Dunn perfomed work exploring his childhood in a world where the writing of poetry was unknown. He conjured questions for the audience on the nature of reputation, of Philip Larkin’s disdain for new poets who “couldn’t even scan”. He tells us that “ambition determines you, then trips over itself”, sage advice from this grand master of the poetic form. When he tells us “I don’t know all the answers, I just know where to find them”, he is explaining the hunger that from his youth has informed his work. He wants to give us this advice almost reluctantly. You cannot deny, however, the belief that he is worth listening to. Listen we did, with only the faint squeak of a blowing fan in motion and the silent rumbling of nodding heads and smiles spreading.

In his poem ‘Chaplin’ he takes us back to the cinemas of his youth in Renfrew and Paisley, where he would watch Charlie Chaplin perform his “pathos in rhapsody”. Telling us of his hero: “What is love? your movies seem to say…uttered in silver light but never spoken.” Dunn’s childhood film houses have “chewing gummed floors” and his voice carries the weight of generations of observing and understanding the world around him. Incidentally, he explains to us, this poem was approved by the Chaplin Foundation in Paris, a capital city that always concerns itself with reputations.

He finished with ‘Thursday’, a piece of work on the boredom he accused himself of eliciting in lectures. Thursday had for him been a day with too many seminars and tutorials at St Andrews University where he was a professor. He is professorial in his ability to captivate you, to make the images appear in your mind, to soothe, and to inform. Douglas Dunn is a wonderful poet, both on the page and in person. A fine start to this literary celebration.

The West Port Book Festival: Day One – We have lift off!

With elder statesman Douglas Dunn about to kick things off at Edinburgh Books, the Third Annual West Port Book Festival has arrived! With 2010’s line-up seeing the wonderful Kei Miller, Ken MacLeod, Miriam Gamble, Michael Scott, Roger Rees and many others take to the nooks and crannies of Edinburgh’s West Port this is something to get really excited about.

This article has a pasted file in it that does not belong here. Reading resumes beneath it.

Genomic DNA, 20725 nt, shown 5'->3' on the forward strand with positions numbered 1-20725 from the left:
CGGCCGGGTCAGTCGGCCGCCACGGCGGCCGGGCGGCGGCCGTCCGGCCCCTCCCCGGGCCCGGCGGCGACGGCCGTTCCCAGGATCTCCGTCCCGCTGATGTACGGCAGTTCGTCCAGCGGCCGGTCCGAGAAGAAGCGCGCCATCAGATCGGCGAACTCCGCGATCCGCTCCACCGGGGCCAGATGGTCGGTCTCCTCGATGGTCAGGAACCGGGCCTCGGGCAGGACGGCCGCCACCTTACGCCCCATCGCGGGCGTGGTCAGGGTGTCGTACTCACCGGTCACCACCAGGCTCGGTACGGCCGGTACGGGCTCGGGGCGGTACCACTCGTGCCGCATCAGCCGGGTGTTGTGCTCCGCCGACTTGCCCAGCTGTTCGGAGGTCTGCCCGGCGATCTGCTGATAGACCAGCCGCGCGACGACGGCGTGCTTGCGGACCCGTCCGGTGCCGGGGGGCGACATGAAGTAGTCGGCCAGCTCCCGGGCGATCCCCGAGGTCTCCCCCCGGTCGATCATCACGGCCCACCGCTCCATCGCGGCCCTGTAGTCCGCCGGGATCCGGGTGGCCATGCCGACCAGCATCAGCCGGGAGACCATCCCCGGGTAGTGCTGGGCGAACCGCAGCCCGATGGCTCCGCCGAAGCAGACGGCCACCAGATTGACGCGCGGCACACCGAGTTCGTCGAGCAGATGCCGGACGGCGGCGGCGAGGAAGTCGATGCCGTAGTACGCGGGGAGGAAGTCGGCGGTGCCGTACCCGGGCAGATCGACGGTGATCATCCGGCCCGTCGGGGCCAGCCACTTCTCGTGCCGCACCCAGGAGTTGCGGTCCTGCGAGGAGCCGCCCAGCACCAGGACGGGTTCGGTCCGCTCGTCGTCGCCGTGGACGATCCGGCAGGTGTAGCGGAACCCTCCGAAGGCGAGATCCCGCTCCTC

I’m also delighted to see that Friday night finishes off with an abandoned film spectacle courtesy of Screen Bandita, while Jay Bernard will be on hand to provide poetry. After seeing her first hand at StAnza this year, I’m excited about that prospect. Jay is a London poet, based in Oxford and I recently enjoyed reading her collection ‘Your Sign is Cuckoo, Girl’.

The Westport is always an assorted affair though. Film and poetry give way to this year’s Broons Appreciation evening on the 26th (with attached whisky tasting).You always get a certain level of well-informed magic from the team at this festival and I’ve been lucky enough to make it to both previous years. They are dedicated to their craft at the West Port, and Scottish literature is particularly celebrated. Little touches, like the tasting comes courtesy of W.M. Cadenhead, Grandpaw Broons’ favourite whisky shop, is just one of those splendid little details.

If you survive the ‘water of life’ on Saturday night, Sunday afternoon promises one of my most-anticipated literary delicacies with a whole afternoon of the Classics. Don’t expect the usual dryness here. The West Port is a young team who recruit invigorating elders and talented striplings alike. This is still a weekend in the famed ‘Pubic Triangle’ after all, and the passion and cheer that spark up this festival will be in full force. Ronan Sheehan and Mia Gallagher will be exploring The Irish Catullus at 4.45 which I am particularly looking forward to.

All in all, I challenge you not to be captivated by this wistful little celebration of books and trinkets. You will make friends and discover gems, and as a Southsider myself I will be blogging all the goings on right here.

For more information, the web-site is a cornucopia of information about the West Port and off-festival news from its team; including podcasts.

The West Port Book Festival runs from Thursday 24th to Sunday 27th of June.

Alhimself on the BBC Book Cafe